Initially, it was difficult to motivate team members and effectively move projects forward. In response, Stone implemented the “5-A-Day” rule. “This means all team members should be speaking to at least five members of their team or external collaborators every day,” Stone says.

The “5-A-Day” rule allows for interaction through a wide variety of platforms, including phone calls, Zoom, Google Hangouts, and apps like WhatsApp.

Communicating like this does more than keep work-from-home loneliness at bay — it has also allowed productivity and engagement to blossom within the team. “Our projects are on track and there’s a genuine feeling of collaboration across the company,” Stone says. “The sense of community in our company is flourishing.”

[Related: ‘2020 Can Still Be My Year.’ How Women Businesses Owners Are Managing Disappointment]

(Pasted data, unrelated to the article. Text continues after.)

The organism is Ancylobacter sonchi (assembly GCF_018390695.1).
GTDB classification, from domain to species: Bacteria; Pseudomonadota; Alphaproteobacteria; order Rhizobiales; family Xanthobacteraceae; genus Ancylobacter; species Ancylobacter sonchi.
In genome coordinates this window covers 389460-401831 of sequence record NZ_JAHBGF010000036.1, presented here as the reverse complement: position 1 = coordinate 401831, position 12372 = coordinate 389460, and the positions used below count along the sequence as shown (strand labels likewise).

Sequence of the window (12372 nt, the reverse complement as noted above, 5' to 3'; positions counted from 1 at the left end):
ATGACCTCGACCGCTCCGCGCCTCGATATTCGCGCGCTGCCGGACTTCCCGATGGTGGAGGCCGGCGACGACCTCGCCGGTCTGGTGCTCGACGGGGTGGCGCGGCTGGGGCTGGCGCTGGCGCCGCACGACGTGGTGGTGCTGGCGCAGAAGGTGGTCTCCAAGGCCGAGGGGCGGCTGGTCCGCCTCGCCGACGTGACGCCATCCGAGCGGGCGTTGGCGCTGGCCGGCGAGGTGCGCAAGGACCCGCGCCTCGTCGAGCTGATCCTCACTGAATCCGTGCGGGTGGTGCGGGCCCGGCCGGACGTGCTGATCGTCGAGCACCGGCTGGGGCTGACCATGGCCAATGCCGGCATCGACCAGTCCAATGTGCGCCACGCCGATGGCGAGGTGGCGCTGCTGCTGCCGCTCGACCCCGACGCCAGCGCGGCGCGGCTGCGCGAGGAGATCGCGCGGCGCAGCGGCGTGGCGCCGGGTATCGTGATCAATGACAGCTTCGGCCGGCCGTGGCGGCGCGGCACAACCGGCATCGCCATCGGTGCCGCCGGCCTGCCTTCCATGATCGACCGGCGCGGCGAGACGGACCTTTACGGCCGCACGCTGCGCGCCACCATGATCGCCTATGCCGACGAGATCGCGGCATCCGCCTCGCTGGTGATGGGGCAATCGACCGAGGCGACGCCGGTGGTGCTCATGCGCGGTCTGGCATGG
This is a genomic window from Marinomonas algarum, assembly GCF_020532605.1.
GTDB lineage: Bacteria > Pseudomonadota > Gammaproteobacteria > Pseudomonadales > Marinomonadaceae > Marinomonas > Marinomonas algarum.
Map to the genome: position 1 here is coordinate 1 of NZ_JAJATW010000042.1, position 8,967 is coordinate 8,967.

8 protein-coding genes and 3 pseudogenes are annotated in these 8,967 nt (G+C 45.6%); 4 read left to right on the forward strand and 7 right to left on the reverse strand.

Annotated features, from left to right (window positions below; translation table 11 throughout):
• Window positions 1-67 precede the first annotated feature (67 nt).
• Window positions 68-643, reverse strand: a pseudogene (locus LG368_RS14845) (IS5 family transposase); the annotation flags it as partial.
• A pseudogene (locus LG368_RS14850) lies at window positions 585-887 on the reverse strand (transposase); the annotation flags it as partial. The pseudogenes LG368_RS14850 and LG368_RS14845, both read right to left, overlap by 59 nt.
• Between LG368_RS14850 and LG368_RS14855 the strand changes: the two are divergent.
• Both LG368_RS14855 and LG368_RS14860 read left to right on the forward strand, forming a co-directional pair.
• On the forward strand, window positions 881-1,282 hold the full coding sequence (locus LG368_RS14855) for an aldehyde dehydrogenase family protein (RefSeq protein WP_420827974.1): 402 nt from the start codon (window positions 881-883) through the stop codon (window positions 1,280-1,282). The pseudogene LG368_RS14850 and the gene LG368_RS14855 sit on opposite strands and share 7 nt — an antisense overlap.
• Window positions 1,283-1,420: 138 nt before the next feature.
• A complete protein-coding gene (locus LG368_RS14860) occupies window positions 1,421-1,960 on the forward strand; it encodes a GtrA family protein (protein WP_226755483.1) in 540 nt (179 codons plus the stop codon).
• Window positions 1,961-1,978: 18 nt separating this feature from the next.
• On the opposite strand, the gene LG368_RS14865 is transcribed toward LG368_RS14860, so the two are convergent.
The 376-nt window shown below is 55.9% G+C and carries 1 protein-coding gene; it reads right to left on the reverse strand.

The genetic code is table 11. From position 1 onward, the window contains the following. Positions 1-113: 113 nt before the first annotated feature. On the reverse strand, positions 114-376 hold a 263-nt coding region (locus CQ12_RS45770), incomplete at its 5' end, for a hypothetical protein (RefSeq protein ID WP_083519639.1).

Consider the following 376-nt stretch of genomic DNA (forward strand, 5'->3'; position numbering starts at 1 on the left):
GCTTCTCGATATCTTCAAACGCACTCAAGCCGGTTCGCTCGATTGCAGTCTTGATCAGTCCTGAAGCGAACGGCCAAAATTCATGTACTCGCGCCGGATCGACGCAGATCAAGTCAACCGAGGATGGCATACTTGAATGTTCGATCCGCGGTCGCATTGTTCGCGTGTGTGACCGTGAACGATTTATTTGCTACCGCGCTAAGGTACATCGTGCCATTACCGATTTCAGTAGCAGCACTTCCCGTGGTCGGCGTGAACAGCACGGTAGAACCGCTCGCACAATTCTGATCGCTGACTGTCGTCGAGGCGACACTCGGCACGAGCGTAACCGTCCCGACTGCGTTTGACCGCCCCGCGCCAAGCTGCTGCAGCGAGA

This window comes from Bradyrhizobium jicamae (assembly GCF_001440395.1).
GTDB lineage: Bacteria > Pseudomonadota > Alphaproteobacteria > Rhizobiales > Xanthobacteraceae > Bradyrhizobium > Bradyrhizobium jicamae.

2. Weekly “All-Hands” Meetings

Maia Monell is the CMO and co-founder of Money, a financial management app that uses behavioral science to foster financial wellness. Monell’s team was remote prior to Covid-19, so they weren’t unfamiliar with taking video conference calls or virtual meetings.

They did, however, launch a new version of the app at the start of the pandemic. Registrations quickly surpassed expectations with more than 6,000 downloads in the first 3 days. Monell realized it was necessary to quickly adapt their internal team’s response strategy. A new type of meeting had to be instituted to ensure all teams were consistently communicating and addressing real-time growth.

Weekly “All-Hands” meetings were launched on Monday afternoons. “The joint department heads lead the 30-minute meeting and report on key initiatives and [key performance indicators],” Monell says.